A male kiwi released in March, named Hohaia after Holden Hohaia, a Te Āti Awa Taranaki Whānui leader involved in the project (Photo: Esme Stark)
A male kiwi released in March, named Hohaia after Holden Hohaia, a Te Āti Awa Taranaki Whānui leader involved in the project (Photo: Esme Stark)

SocietyJune 17, 2024

How kiwi returned to Wellington

A male kiwi released in March, named Hohaia after Holden Hohaia, a Te Āti Awa Taranaki Whānui leader involved in the project (Photo: Esme Stark)
A male kiwi released in March, named Hohaia after Holden Hohaia, a Te Āti Awa Taranaki Whānui leader involved in the project (Photo: Esme Stark)

In just a single generation, Wellington went from a native bird wasteland to a city where kiwi wander nonchalantly into people’s backyards.

The Māori names of Wellington’s landscape reflect a place of bird abundance. Mt Kaukau was Tarikākā, the place of kākā. Karori is a transliteration of Kaharore, the place of many snares. The ridge on Te Ahumairangi Hill was Paehuia, the place of huia. But European settlement reshaped the landscape. Bush was razed, mustelids were introduced, and the hills fell silent.

Now, 180 years later, kiwi calls are again ringing out on Wellington’s wild western hills. Last month, 12 more kiwi were released into the Mākara wind farm Meridian West Wind, the latest of the 140 kiwi released by the Capital Kiwi Project, a collaboration between iwi, landowners and the community.

Looking out over the 24,000-hectare stretch containing 4,600 Capital Kiwi traps, the project’s founder, Paul Ward, and conservation specialist Jeff Hall tell me the “almost miraculous” story of how Wellington welcomed back our national bird. 

A view of Capital Kiwi’s trap network from Terawhiti station (Photo: Esme Stark)

Wellington was a native bird wasteland when Hall and Ward were growing up in the 1990s. “You were lucky to see a fantail/pīwakawaka,” Ward says. In 1999, a predator-proof fence was erected around the city’s decommissioned reservoir, creating Zealandia. Arriving back from overseas in the mid-2000s, Ward recalls coming across a kākā in Aro Valley. Today, kākā sightings are common across the city. Back then, it was “like seeing a takahē roaming around the lawn at parliament”. 

He was inspired to put out the welcome mat for these manu spilling over Zealandia’s fence, and co-founded Polhill Protectors (later renamed Ngā Kaimanaaki o Te Waimapihi), which supported saddlebacks/tieke nesting in Aro Valley. They quickly realised predator control wasn’t enough. They needed to help reconnect people with manu. “We had phone calls saying ‘my dog’s brought in a funny-looking blackbird’ and it was a tieke,” he says.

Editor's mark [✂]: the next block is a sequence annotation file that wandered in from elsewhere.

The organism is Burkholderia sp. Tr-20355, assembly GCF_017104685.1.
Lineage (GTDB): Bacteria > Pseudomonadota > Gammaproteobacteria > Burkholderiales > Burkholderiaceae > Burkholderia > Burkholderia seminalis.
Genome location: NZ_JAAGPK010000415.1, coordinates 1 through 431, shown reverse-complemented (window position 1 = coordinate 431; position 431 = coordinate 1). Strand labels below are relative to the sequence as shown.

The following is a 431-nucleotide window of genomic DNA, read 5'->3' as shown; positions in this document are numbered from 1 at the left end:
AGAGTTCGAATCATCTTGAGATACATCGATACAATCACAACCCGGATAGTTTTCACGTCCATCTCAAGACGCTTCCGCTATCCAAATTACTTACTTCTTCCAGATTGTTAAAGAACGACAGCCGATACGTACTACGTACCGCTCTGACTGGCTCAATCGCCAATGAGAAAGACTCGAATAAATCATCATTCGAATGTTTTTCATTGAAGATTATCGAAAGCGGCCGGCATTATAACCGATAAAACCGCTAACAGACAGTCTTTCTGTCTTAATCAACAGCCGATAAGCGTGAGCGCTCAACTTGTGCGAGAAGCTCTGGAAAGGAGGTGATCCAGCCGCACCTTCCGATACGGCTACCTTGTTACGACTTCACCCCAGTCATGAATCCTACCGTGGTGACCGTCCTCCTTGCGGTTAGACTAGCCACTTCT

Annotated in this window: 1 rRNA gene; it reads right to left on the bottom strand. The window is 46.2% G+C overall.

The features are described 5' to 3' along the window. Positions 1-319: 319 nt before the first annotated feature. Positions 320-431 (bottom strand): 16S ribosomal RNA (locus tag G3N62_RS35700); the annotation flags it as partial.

Thankfully, the birds did their own sales and marketing. “Mākara Peak and Waimapihi are the only places in the world where you can go mountain biking with kākā and tieke, so asking for koha for that experience was pretty easy,” says Ward. With predator-free groups popping up across the city, trapping became the pastime of mountain bikers, trail runners, families, grannies and schools – not just Department of Conservation or council rangers. Wellington is now home to the largest wild kākā population in the North Island.

After the success with kākā, about eight years ago Ward and others started asking the big question: “what about kiwi?”. Conservation veterans Paul ‘Scratch’ Jansen and Darren Peters came on board. They’d spent their careers saving New Zealand bird species from the brink of extinction with DOC, and gave the project confidence to go for a big, bold move.

Kiwi have a few natural advantages when it comes to warding off predators, Ward explains. A kiwi egg is almost the same size as an emu’s or ostrich’s, far too large and round for most predators’ mouths to puncture. In most kiwi species, the adult male protects the egg in the burrow during incubation. Kiwi are aided by their “dinosaur claws” that can fend off just about anything except for dogs and ferrets. “You don’t name your rugby league team and armed forces for a bird that’s not tough and feisty,” Ward says. The kiwi’s long lifespan is also in their corner. Often living as long as 50 years, kiwi only need to replace themselves once or more over their lifetime to grow a population.

The real danger zone for kiwi is the first 40 weeks or so after hatching until the bird reaches “fight weight” – the magic number of 1.2kg when kiwi can fend off most predators. Discovering “fight weight” was a hard-won lesson in kiwi conservation circles, learned from efforts in the 1990s when transmitters and trail cameras were placed on chicks.